In the afternoon there were five workshops on key themes and I joined the one on climate change. Our task was to agree on what AFSA’s approach to this issue should be as five key points. We heard how climate change is affecting farming, pastoralism, fishing and is causing desertification, salinization, land loss and creating human conflict. There was consensus that indigenous systems are more resilient to climate changes and that industrial agriculture is in itself contributing significantly to climate chaos. After listening carefully to the contributions I noted down my tentative suggestions were for AFSA to:
(1) Advocate for a universal human right to a healthy and sustainable environment;
(2) Promote agroecology as the most healthy and sustainable method of food production;
(3) Demand an end to fossil fuel extraction, deforestation and infiltration of industrial agribusiness in Africa;
(4) Support wider adoption of agroecology by smallholder farmers across Africa;
(5) Restore tree cover to overcome desertification and land degradation and build resilience
One participant, Solomon Kebede, summarised their experience with these words: “This is the first time for me to see how powerful is art in advancing a common cause in nonconventional but in deep serenity and revealing manner. The parliamentary approach and attempts to formatting thoughts in soft soil were extraordinarily para excellence and supra hypnotizing in transforming our thoughts and desire into multivariable physical and tangible structures!”
And another, Lawrence Sisitka, as follows: “The meeting was both inspiring and humbling: inspiring through the creative facilitation process and the wonderful manner in which everyone rose to the occasion with their own creative contributions; and humbling through being surrounded by so many truly good people, committed to and working for a better world for farmers and for everyone, and for the planet itself.”
After the three day conference I then participated in the follow on AFSA strategy day. The main purpose was to agree a new campaign focus for AFSA. The results of an online survey of members were shared and we then discussed the main options identified in small groups with each group voting for their choice.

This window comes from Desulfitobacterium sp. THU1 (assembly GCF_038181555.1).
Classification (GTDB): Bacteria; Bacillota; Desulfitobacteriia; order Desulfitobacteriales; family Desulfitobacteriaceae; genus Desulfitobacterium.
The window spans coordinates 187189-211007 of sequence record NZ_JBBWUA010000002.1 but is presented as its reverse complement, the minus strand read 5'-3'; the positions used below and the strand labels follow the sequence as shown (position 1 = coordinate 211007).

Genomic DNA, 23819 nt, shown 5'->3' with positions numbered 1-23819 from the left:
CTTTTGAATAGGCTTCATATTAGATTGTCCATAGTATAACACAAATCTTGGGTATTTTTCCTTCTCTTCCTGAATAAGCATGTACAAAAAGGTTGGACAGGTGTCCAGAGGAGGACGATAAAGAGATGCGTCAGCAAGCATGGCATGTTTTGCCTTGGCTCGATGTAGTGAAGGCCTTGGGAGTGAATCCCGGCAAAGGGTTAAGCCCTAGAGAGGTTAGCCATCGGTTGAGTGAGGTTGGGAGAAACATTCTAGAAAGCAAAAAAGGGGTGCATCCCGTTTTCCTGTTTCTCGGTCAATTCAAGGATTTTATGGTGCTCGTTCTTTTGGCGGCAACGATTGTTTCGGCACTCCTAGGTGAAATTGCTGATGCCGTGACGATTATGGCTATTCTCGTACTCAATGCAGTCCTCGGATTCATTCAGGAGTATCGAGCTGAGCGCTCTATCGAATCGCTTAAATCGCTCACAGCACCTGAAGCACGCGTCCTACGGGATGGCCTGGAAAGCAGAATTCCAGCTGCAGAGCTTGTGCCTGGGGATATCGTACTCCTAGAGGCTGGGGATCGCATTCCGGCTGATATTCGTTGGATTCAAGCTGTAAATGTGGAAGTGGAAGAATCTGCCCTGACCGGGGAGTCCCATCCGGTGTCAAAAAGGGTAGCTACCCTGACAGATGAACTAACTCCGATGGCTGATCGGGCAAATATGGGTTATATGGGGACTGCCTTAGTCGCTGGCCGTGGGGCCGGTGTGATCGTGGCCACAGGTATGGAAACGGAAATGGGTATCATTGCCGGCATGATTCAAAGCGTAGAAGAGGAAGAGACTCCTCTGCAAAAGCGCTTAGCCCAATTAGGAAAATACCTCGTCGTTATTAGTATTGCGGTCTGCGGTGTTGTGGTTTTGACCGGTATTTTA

There were two options that gained most votes. One was seed sovereignty. And the top choice was Promoting agroecology for climate action. We then worked in groups to develop a framework for the new campaign. This for me was important as it produced a tangible outcome from the conference and gives AFSA a clear sense of direction and common purpose to organise around.
In keeping with the conference theme and the new campaign I was inspired to write a poem during the session; motivated by thinking about how we can popularise agroecology through art. And offer this as my humble contribution:
What is agroecology?
Agroecology is for food sovereignty
Agroecology is for the birds and the bees
Agroecology is for food that is tasty
Agroecology is for a future that is free
Agroecology is for the soil and the seeds
Agroecology is for the rivers and the trees
Agroecology is for a climate we can breathe
Agroecology is not for the grabbers and the thieves
Agroecology is for you and you and me
Reflecting on what I have learnt from the conference I see ITF’s role as a friend of AFSA as being to root community-led forestry and especially agroforestry within the agroecology and food sovereignty movements. At the grass roots level this is already happening and we can help to communicate this more clearly and encourage more joined up thinking and collaboration. And this approach sits at the heart of ITF’s new Growing Together Strategy.